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Dusky Shark (Carcharhinus obscurus)

The dusky shark swims in tropical and temperate oceans worldwide, cruising from depths of 1,300 feet (400 meters) near the continental shelf all the way in to the surf zone and other shallow inshore waters.Dusky sharks are long-distance swimmers known for seasonal, temperature-driven migrations that males and females undertake in separate groups. Local patterns vary but the sharks often head toward the Poles in summer and return to the Equator in winter on sea voyages that have been known to top 2,000 nautical miles.

Despite their wanderlust, adult female dusky sharks are homebodies when it comes to reproduction. These animals give birth in the same continental regions where they were born. This natal site fidelity means that dusky sharks around the globe live in distinct populations that are not replenished by wandering or migrating animals. Such local pride has a downside, however, because the isolated communities are more susceptible to localized overfishing pressures.

 

IUCN conservation status

The Dusky Shark is a large wide-ranging coastal and pelagic warm water species, which is among the slowest-growing, latest-maturing of known sharks, bearing small litters after a long gestation period. Its very low intrinsic rate of increase renders this species among the most vulnerable of vertebrates (including the great whales and sea turtles) to depletion by fisheries. Unfortunately the dusky shark is difficult to manage or protect because it is taken with other more productive sharks in mixed species fisheries, and has a high mortality rate when taken as bycatch. This species’ fins are highly valued. Time series data are available from the Northwest and Western Central Atlantic, where catch rates have declined. A recent stock assessment of the fishery off southwestern Australia estimated that CPUE of this species declined by >75% from the early 1970s-2004. Given the very high intrinsic vulnerability of this species to depletion, significant estimated declines in several areas of its range and inferred declines in highly fished areas from which data are not available, C. obscurus is assessed as Vulnerable globally.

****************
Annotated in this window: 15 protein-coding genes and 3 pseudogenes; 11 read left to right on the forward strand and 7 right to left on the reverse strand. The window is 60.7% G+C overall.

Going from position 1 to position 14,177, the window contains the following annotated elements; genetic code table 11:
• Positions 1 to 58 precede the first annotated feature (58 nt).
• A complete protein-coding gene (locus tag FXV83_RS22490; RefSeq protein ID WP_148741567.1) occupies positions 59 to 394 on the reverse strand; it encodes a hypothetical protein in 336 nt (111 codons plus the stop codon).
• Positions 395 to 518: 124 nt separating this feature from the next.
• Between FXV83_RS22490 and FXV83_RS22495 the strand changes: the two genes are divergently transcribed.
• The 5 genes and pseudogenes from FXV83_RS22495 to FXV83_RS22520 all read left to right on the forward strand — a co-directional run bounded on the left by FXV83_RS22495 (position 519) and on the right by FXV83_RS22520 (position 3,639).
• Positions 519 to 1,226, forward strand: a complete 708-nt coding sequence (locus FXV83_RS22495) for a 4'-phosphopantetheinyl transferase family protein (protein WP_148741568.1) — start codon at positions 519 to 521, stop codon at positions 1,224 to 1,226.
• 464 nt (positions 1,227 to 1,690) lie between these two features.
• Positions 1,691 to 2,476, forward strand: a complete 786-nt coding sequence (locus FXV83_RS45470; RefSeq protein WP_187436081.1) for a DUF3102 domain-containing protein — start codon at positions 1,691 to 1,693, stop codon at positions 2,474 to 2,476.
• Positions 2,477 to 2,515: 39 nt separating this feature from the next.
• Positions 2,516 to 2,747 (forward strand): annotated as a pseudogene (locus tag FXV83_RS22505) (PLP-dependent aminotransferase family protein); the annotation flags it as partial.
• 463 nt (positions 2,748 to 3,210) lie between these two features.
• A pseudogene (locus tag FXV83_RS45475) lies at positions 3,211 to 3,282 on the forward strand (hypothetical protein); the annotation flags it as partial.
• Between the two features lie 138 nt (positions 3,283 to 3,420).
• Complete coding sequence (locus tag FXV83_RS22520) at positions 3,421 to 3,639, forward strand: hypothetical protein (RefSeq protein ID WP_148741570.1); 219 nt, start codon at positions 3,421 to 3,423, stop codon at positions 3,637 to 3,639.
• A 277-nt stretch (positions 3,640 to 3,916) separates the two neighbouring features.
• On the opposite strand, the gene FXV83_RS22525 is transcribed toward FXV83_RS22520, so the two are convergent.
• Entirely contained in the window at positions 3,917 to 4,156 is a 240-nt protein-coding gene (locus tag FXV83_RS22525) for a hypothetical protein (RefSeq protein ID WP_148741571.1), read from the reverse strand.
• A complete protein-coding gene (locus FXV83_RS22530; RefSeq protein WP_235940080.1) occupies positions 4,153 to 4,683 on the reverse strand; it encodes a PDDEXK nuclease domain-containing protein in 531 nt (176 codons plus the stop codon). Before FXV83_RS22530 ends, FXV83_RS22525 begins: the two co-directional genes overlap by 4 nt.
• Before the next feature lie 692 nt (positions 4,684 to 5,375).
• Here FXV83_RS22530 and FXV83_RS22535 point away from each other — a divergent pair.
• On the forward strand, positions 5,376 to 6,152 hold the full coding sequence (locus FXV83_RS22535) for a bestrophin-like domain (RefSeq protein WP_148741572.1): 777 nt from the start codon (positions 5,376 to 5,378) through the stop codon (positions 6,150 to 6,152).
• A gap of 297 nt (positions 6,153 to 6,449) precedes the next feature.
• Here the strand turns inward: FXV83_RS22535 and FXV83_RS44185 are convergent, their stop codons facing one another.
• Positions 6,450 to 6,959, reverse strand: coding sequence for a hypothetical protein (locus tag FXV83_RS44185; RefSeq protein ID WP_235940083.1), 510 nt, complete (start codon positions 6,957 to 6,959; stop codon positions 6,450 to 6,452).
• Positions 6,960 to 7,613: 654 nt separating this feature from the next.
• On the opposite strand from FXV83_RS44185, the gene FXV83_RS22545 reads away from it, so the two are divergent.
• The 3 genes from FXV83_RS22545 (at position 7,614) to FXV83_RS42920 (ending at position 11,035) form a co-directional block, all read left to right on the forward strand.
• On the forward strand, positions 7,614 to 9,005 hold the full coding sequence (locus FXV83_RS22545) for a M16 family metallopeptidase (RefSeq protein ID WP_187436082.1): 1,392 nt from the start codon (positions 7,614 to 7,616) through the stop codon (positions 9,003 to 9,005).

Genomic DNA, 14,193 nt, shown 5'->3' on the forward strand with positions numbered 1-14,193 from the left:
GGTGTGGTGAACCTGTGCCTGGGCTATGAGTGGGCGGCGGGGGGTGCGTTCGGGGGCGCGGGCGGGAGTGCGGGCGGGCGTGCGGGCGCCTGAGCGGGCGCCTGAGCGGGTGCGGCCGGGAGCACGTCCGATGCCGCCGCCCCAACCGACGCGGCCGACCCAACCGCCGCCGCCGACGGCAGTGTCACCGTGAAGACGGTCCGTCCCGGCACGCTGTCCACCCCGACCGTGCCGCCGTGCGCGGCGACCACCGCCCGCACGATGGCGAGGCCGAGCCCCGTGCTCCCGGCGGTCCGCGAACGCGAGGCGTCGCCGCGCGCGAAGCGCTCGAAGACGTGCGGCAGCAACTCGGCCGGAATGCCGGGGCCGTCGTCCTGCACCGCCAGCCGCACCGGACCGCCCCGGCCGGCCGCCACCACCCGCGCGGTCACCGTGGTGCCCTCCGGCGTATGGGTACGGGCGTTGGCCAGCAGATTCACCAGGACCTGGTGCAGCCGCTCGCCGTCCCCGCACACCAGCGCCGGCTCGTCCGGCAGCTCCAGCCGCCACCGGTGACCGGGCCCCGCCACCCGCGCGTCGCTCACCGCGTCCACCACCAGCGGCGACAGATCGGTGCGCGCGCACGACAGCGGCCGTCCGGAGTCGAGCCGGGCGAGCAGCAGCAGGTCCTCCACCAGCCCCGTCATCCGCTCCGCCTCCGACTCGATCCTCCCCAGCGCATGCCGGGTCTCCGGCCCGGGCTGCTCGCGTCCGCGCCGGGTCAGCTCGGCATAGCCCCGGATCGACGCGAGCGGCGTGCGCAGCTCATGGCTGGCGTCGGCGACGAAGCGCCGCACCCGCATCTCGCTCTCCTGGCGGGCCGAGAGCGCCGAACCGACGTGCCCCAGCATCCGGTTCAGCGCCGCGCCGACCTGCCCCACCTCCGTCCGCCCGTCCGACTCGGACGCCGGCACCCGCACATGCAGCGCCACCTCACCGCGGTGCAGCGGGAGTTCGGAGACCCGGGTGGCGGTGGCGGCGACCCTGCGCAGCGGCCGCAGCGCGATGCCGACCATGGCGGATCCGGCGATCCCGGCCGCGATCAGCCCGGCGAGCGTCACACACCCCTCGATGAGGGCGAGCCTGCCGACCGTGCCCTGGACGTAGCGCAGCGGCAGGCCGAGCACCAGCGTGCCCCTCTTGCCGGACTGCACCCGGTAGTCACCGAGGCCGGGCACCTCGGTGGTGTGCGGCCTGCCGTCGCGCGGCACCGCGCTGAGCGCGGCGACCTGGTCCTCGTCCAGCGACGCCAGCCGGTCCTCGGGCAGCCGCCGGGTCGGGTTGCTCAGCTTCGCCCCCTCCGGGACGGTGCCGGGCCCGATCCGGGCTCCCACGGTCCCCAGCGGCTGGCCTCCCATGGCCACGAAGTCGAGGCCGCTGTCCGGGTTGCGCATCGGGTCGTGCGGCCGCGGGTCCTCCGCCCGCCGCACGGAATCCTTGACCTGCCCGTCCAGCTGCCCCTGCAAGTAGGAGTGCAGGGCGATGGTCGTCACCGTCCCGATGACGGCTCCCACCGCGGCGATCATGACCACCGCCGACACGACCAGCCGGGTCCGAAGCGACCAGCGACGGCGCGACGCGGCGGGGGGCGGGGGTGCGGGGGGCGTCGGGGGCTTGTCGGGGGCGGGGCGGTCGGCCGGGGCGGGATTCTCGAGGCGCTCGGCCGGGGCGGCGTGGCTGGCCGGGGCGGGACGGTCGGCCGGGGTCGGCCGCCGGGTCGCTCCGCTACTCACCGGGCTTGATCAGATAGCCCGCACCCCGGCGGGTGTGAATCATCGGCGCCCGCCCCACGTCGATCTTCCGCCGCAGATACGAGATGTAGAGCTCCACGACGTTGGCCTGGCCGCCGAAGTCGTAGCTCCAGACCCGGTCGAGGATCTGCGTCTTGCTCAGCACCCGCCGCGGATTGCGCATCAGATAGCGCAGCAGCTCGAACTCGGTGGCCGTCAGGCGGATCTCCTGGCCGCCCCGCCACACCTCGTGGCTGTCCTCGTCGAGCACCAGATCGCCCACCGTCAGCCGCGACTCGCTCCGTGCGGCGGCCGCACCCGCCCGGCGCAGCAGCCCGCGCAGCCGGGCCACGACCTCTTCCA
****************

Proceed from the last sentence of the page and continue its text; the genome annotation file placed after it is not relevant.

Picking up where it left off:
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Identification

One of the largest members of its genus, the dusky shark commonly reaches a length of 3.2 m (10 ft) and a weight of 160–180 kg (350–400 lb); the maximum recorded length and weight are 4.2 m (14 ft) and 347 kg (765 lb) respectively. This shark has a slender, streamlined body with a broadly rounded snout no longer than the width of the mouth. The medium-sized, circular eyes are equipped with nictitating membranes (protective third eyelids). The mouth has very short, subtle furrows at the corners and contains 13-15 (typically 14) tooth rows on either side of both jaws. The upper teeth are distinctively broad, triangular, and slightly oblique with strong, coarse serrations, while the lower teeth are narrower and upright, with finer serrations.

Distribution